No you cannot. Minimum may you find 1/50, and refers to AC. You need DC, and i suppose just a couple of amperes, maybe 3Amps. You will put a resistor, 1ohm or maybe less, 0.5ohms is good, 5 watts. Across the resistor you will measure the voltage drop. Use the ohms law calculator to calculate the current from the voltage drop...

#### Mercury

• Guest
« Reply #4 on: September 02, 2008, 22:34:58 PM »
I have seen some transformers used in electric installations that makes a reduction for example 1/100.
They have a coil and the wire passes through this coil. You do not need to cut the wire, just to cross it from the center of the transformer.
The outputs are the amperes of the wire divided.

Can i use one of this? Are there any with less division? Like 1/10 or even less?

No you cannot. Minimum may you find 1/50, and refers to AC. You need DC, and i suppose just a couple of amperes, maybe 3Amps. You will put a resistor, 1ohm or maybe less, 0.5ohms is good, 5 watts. Across the resistor you will measure the voltage drop. Use the ohms law calculator to calculate the current from the voltage drop...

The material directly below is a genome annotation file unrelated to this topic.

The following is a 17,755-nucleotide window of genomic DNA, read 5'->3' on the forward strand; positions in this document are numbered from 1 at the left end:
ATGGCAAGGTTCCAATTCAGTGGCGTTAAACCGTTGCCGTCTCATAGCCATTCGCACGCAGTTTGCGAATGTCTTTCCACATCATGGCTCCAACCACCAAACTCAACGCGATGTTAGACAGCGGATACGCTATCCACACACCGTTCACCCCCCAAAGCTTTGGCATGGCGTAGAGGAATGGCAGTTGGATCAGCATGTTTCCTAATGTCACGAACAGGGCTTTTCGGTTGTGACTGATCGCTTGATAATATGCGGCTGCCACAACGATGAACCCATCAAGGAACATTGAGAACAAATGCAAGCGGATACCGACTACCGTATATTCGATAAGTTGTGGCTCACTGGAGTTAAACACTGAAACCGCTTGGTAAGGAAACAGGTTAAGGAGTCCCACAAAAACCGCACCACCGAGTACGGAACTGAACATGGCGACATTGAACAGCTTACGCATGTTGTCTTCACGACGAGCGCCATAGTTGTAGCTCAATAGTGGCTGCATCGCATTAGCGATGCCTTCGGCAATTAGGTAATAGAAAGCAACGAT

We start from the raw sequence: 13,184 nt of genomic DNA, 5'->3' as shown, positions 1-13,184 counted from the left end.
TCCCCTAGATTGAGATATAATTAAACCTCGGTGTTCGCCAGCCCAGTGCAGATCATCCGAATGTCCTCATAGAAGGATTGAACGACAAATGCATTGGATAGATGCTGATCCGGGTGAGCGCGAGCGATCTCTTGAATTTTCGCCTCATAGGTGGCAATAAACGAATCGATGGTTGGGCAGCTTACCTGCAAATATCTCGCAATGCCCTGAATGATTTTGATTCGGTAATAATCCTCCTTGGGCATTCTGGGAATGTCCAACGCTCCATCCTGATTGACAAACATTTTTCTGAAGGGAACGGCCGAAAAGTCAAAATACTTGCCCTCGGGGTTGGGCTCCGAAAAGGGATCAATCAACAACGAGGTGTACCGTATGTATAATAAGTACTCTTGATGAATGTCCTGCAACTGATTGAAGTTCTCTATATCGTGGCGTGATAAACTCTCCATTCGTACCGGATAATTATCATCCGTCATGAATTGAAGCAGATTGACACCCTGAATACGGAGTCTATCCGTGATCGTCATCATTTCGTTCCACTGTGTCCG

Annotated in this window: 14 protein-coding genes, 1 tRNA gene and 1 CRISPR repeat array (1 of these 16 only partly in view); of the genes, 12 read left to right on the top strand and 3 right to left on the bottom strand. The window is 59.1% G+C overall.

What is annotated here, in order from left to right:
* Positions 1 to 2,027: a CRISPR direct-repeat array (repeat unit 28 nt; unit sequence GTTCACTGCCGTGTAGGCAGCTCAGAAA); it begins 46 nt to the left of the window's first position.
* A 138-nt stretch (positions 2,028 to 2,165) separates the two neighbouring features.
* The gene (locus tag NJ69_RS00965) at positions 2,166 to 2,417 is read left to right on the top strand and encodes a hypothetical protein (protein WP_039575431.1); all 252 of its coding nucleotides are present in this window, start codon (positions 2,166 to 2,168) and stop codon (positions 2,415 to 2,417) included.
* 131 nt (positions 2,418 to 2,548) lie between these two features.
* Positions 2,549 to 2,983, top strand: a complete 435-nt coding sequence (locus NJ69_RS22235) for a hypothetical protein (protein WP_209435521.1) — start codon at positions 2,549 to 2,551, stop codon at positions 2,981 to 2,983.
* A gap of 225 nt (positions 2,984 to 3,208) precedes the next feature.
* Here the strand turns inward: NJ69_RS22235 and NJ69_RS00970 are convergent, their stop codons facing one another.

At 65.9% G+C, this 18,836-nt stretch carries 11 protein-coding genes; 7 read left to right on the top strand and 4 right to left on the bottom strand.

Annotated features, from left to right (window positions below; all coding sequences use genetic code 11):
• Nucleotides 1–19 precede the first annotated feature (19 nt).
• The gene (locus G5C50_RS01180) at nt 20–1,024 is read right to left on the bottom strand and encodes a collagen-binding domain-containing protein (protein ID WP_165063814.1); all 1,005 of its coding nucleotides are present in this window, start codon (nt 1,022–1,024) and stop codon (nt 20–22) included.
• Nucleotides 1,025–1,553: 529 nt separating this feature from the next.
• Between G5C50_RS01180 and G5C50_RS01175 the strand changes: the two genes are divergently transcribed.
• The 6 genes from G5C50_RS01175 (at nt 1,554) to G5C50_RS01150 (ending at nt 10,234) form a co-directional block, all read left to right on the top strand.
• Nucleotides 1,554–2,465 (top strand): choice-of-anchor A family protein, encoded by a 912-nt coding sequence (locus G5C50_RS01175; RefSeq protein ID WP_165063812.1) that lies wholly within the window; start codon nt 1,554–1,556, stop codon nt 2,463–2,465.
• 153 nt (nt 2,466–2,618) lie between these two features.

Won't this resistor reduce also the current through the lamp?

#### jerano

• Guest
« Reply #5 on: September 03, 2008, 22:40:47 PM »
I have seen some transformers used in electric installations that makes a reduction for example 1/100.
They have a coil and the wire passes through this coil. You do not need to cut the wire, just to cross it from the center of the transformer.
The outputs are the amperes of the wire divided.

Can i use one of this? Are there any with less division? Like 1/10 or even less?

No you cannot. Minimum may you find 1/50, and refers to AC. You need DC, and i suppose just a couple of amperes, maybe 3Amps. You will put a resistor, 1ohm or maybe less, 0.5ohms is good, 5 watts. Across the resistor you will measure the voltage drop. Use the ohms law calculator to calculate the current from the voltage drop...

#### kammenos

• Guest
« Reply #6 on: September 07, 2008, 10:31:38 AM »
Here you are. The schematic you want is attached.

#### kam

• Hero Member
• Posts: 1849
« Reply #7 on: September 07, 2008, 17:11:46 PM »